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EFS Courses for Continuing Students
Summer 2016


Regular EFS Courses
8 Weeks: June 20 - August 12

EFS offers several of its academic year courses during the 8-week summer session June 20-August 12. Available courses for 2016 are listed here. 
EFS 691. Oral Presentation (3 units).
For advanced graduate students.  Practice in academic presentation skills, including strategy, design, and organization of speeches and use of visual aids.  Focus on improving fluency and delivery style, with videotaping for extensive feedback on language accuracy and usage.

EFS 695A.  Pronunciation and Intonation (3 units). Recognition of American English sounds, stress, and intonation patterns for greater comprehension and intelligibility.  Strategies and practice in self-monitoring and self-correction. 

EFS 698A.  Writing Academic English (3 units). Prepares graduate students to write academic papers; emphasis on fluency, organization, documentation, and appropriateness for specific writing tasks.


Intensive English Courses Open to Continuing Students
6-Weeks: July 1 - August 12

EFS 688A. Intensive Spoken English (3 units). For current graduate students. This 10-hour/week course includes work on listening, oral presentation, discussion, and conversational interaction. May fulfill up to two of the following EFS requirements, subject to approval by the EFS Director: EFS 690A, EFS 690B, EFS 691, EFS 693B.  MTuThF 1:15-3:05, plus required lectures Tu 11:00-12:00 and Friday 3:15-4:15.

EFS 688B. Intensive Academic Writing (3 units). For current graduate students.  This 7-hour/week course focuses on academic writing, with some work in reading and vocabulary development. Engineering, science, humanities, and social science students prepare a research paper; business students write one or more case studies.  Fulfills requirement for EFS 697 or 698A, subject to approval by the EFS Director. MTh 9:30-11:50; Tu 9:30-10:50 plus optional orientation to graduate study section F 10:00-11:50 and lectures Tu 11:00-12:00 and F 3:15-4:15.

Note: These courses will mix you with incoming graduate students and visiting scholars in the EFS 688 and 688V programs. They are generally recommended for students who have just completed their first year of graduate study rather than those who have been here longer.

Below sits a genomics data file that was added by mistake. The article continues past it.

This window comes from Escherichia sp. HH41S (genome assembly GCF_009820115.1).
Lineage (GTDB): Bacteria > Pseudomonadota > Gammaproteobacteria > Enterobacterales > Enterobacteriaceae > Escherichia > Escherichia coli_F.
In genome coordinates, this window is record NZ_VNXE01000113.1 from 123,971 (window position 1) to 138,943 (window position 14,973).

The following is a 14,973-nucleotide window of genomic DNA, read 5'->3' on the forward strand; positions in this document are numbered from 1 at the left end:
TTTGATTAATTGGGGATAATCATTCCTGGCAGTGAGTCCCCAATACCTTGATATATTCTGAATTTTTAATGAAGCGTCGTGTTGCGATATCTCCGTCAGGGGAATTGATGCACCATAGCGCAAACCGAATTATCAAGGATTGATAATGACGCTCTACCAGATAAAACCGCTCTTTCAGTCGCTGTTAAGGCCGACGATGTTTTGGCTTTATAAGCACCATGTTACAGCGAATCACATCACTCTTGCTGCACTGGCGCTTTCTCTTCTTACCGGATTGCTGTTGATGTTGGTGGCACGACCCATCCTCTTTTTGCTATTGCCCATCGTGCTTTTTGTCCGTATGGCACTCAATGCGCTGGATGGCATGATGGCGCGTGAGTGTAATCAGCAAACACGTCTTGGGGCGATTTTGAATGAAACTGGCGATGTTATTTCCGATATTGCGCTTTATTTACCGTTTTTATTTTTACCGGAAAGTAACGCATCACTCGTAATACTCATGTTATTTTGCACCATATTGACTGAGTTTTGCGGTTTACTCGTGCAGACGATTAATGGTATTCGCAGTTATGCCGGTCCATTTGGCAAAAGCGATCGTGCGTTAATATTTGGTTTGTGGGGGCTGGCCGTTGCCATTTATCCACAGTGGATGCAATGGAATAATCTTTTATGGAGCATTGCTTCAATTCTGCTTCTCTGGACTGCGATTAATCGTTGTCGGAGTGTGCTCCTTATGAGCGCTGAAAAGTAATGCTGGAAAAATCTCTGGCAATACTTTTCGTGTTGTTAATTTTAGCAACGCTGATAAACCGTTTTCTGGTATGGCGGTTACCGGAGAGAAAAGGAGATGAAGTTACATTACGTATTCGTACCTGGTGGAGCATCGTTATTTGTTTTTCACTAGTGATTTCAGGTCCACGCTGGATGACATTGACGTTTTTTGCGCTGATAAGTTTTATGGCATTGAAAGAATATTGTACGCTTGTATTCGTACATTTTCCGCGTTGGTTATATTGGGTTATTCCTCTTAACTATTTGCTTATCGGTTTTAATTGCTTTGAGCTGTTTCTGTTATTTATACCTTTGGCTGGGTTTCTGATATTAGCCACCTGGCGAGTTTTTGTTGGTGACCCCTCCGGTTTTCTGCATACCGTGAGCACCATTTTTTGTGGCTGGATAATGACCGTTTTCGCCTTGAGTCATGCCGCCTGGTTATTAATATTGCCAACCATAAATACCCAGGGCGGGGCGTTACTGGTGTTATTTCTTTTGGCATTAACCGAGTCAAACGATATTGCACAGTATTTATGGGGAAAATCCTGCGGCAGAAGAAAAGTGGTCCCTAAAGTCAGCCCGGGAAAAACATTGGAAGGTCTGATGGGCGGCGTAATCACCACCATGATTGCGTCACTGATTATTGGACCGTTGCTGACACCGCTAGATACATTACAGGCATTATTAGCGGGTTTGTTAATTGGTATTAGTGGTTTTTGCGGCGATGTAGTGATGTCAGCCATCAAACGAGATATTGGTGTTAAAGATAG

Special Interest Courses
6-weeks: July 1 - August 12

These are SIX-WEEK courses and will mix you with incoming graduate students and visiting scholars in the EFS 688 and 688V programs. Some of these classes may also include advanced undergraduates. Note that they start during the third week of the regular summer quarter.

EFS 689A.  Exploring the Language and Culture of Sports in the USA (1-unit)
Develops familiarity with three of the most popular sports in the United States: football, baseball, and basketball. Beginning with an overview of the rules of each game and its history, students are introduced to the patterns of language that surround sports culture and pervade American communication even outside sports-related interactions. Students examine academic and popular sources on sports, focusing on the language of sports culture, metaphors, and idioms that occur in daily English language use through practice of the language forms both inside and outside the classroom.

EFS 689B.  Building Communication Skills through Improvisation (1-unit)
Would you like to be a more confident and spontaneous speaker in English?  How about a better listener and more effective team member? Improvisation gives you the tools to be more confident and collaborative with friends, in your classes, and in the workplace.  In this class, you will learn and practice theatrical improvisation games and techniques that will help you with spontaneity, team building, storytelling, and confident public speaking—all in a friendly and supportive environment. The course is co-taught by an improvisation expert and an English language instructor. No previous improvisation or theater experience necessary.